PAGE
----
Bude Weir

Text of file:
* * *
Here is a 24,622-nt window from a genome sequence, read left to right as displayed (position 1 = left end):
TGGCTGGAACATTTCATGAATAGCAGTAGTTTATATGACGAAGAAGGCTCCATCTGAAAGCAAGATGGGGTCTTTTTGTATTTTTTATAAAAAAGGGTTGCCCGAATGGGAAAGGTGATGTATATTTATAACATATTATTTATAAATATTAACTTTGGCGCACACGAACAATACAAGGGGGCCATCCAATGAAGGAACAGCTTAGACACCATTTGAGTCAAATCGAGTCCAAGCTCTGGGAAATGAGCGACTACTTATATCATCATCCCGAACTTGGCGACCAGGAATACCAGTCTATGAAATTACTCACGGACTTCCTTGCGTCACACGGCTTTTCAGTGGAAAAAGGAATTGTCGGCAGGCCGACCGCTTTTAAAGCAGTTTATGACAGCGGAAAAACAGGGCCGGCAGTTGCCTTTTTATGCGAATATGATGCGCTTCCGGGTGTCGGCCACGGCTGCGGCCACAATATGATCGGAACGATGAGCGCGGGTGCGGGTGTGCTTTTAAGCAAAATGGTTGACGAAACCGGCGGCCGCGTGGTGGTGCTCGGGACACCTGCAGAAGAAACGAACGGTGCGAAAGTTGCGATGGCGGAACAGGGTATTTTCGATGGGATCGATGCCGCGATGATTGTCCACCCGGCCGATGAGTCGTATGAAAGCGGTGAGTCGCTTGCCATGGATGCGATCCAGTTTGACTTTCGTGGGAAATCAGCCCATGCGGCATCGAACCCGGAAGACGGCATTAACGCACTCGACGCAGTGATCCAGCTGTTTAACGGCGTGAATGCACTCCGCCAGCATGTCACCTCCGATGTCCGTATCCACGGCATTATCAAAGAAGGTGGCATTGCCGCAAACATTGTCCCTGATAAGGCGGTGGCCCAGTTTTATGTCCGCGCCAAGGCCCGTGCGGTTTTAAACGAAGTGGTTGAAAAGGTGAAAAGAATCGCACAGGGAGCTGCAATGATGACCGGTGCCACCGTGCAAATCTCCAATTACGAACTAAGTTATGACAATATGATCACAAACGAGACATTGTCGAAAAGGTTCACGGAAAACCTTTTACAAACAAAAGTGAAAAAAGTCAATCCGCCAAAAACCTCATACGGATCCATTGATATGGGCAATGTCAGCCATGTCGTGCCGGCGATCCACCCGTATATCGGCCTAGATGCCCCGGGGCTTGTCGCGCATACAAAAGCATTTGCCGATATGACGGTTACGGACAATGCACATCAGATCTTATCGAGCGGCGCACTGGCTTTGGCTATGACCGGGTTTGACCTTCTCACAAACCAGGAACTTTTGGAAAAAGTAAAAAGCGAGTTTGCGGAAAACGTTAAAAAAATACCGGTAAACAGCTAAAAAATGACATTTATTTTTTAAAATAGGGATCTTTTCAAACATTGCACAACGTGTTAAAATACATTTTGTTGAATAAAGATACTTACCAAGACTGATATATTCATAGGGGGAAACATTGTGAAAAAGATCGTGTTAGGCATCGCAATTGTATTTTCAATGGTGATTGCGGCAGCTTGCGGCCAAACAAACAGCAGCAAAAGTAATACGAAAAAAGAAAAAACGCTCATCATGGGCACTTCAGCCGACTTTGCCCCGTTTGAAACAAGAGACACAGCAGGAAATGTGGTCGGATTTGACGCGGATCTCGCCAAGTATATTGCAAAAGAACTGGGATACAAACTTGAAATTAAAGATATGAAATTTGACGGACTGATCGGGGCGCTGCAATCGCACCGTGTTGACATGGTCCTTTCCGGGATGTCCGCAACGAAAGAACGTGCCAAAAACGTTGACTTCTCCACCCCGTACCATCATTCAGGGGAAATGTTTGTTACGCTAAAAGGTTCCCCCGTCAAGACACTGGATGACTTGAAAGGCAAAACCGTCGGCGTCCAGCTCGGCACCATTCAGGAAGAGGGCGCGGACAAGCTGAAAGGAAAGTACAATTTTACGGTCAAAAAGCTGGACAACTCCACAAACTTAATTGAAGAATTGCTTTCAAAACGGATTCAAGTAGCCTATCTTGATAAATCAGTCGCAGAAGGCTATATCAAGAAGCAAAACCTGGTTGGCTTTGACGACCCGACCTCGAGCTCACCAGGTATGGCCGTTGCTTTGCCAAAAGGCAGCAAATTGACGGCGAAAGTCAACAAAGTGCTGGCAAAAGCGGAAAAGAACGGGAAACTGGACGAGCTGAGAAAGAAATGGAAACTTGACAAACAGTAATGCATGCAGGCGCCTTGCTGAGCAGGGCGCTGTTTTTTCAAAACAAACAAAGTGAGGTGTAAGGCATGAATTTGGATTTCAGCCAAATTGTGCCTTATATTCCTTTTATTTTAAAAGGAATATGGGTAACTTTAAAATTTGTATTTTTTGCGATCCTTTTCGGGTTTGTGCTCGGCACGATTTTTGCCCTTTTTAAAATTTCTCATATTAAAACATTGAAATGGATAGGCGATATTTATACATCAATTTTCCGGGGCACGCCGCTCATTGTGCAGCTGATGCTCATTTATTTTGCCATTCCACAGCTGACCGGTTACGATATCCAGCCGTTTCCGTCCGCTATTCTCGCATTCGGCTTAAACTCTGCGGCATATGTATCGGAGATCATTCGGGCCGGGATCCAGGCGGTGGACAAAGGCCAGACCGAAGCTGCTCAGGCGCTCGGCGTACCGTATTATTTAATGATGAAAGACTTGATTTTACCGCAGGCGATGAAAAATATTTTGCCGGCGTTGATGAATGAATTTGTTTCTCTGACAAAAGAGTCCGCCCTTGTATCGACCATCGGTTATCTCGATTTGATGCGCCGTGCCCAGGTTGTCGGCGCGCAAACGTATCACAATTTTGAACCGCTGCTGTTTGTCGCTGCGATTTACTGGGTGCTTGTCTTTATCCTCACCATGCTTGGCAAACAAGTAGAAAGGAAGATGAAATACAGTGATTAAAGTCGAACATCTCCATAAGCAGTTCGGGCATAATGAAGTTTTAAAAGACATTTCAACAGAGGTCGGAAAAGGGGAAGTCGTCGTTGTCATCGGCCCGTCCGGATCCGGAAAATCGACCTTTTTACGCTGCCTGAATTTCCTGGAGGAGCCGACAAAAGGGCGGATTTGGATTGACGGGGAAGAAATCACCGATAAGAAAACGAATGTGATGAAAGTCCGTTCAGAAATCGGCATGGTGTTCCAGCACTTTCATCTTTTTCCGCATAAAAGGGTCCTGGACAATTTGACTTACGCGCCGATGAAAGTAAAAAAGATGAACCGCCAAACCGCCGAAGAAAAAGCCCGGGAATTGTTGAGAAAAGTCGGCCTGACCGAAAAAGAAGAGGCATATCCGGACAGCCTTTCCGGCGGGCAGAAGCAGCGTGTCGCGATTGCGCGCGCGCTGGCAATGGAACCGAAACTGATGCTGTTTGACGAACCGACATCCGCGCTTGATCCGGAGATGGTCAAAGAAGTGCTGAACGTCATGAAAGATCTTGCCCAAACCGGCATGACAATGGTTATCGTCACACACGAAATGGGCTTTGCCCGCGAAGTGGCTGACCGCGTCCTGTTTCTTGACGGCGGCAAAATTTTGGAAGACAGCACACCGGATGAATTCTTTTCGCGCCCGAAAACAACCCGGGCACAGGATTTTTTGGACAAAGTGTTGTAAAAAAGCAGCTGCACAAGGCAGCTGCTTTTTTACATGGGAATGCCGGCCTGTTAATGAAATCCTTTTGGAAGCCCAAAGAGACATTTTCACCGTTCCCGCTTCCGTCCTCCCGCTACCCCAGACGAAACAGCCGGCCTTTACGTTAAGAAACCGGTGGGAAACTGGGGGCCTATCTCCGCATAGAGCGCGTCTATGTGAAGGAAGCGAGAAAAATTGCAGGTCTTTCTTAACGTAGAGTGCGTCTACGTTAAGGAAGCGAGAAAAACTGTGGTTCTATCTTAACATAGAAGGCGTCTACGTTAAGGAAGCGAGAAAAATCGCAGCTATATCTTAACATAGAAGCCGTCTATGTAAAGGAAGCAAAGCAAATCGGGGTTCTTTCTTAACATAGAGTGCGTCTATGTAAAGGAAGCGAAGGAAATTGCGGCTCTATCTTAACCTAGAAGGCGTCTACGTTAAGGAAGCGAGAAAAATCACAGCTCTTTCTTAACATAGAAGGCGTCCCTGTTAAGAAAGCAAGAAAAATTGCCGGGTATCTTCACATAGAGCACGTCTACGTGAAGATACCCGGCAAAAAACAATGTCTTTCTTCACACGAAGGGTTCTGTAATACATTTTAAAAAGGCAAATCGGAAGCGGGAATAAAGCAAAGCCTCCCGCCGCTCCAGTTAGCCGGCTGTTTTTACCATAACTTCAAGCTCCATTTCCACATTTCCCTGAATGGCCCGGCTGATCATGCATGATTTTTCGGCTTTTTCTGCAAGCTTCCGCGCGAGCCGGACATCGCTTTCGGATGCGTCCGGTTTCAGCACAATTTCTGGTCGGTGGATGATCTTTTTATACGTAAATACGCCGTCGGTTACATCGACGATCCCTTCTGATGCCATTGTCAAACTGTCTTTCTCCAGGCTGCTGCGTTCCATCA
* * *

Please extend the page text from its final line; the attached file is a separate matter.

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The River’s Neet and Strat, Cornwall These two rivers rise from the farmlands of North Cornwall before meeting at Marhamchurch, then flowing northwards, over Summerleaze beach and into the sea. These two rivers may be small but they provide important habitat for numerous fish species such as Trout, Lamprey and Eels. This camera was installed and is maintained by the Environment Agency and can be viewed here. All content is available under the Open Government Licence v3.0. Bude is a seaside town in north east Cornwall, England, in the civil parish of Bude-Stratton and at the mouth of the River Neet (also known locally as the River Strat). It was sometimes formerly known as Bude Haven. It lies southwest of Stratton, south of Flexbury and Poughill, and north of Widemouth Bay, located along the A3073 road off the A39. Bude is twinned with Ergué-Gabéric in Brittany, France. Bude's coast faces Bude Bay in the Celtic Sea, part of the Atlantic Ocean. The population of the civil parish can be found under Bude-Stratton. It has a vibrant local community, well-known for its focus on the environment and home to the Two Minute Foundation started by writer, surfer and activist, Martin Dorey, among other green initiatives. Its earlier importance was as a harbour, and then a source of sea sand useful for improving the inland soil. This was transported using Bude Canal. The Victorians favoured it as a seaside resort. With new rail links, it became a popular seaside destination in the 20th century. Bradshaw’s Guide of 1866, Section 2, described Bude as: “a small port and picturesque village in the north-eastern extremity of Cornwall”. It described the town as having the dignity of a fashionable marine resort with excellent facilities for bathers. The harbour bed consists of fine bright yellow sand consisting of small shells. “The sea view is of a striking, bold and sublime description – the rocks rising on every side to lofty broken elevations”. It also describes Bude as a romantic retreat.